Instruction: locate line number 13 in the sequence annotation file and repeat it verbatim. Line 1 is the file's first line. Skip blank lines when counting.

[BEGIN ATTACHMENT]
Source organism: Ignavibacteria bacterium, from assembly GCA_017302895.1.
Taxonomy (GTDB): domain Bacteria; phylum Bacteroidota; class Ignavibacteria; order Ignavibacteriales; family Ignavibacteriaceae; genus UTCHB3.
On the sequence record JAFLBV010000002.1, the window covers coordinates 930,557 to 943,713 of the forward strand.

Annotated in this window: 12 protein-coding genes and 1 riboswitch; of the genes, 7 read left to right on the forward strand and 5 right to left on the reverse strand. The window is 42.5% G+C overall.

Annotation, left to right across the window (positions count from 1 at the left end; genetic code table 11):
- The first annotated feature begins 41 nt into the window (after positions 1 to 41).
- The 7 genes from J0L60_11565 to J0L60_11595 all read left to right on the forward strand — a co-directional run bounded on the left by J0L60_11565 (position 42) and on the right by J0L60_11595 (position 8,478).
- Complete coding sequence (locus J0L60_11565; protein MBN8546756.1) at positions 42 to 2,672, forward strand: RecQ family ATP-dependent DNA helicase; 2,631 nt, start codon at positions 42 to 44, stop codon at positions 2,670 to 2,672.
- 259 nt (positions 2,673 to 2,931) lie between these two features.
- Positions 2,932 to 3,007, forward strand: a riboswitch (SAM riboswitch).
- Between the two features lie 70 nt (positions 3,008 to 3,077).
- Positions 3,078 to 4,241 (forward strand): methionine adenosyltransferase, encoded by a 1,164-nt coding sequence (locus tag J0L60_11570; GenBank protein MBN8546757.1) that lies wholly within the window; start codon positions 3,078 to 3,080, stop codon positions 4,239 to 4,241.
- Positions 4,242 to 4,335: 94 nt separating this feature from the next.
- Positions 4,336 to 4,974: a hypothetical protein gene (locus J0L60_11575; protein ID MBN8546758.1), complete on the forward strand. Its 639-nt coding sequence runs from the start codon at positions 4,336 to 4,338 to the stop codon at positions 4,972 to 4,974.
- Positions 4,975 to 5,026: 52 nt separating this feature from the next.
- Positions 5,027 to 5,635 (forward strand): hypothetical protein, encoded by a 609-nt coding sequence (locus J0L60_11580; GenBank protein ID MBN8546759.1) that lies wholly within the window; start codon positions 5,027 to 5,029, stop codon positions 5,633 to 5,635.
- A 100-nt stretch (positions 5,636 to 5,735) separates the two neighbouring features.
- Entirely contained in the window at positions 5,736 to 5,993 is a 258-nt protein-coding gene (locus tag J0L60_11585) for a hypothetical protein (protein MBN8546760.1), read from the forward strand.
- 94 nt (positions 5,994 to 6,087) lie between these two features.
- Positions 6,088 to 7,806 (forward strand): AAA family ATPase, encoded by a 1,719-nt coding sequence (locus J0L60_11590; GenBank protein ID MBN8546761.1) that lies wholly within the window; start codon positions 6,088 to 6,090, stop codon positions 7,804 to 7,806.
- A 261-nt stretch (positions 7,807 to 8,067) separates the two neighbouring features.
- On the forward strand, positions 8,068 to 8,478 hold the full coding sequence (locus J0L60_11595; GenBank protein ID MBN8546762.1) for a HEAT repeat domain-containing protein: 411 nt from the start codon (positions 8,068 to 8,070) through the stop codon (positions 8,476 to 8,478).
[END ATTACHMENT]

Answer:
- Positions 4,242 to 4,335: 94 nt separating this feature from the next.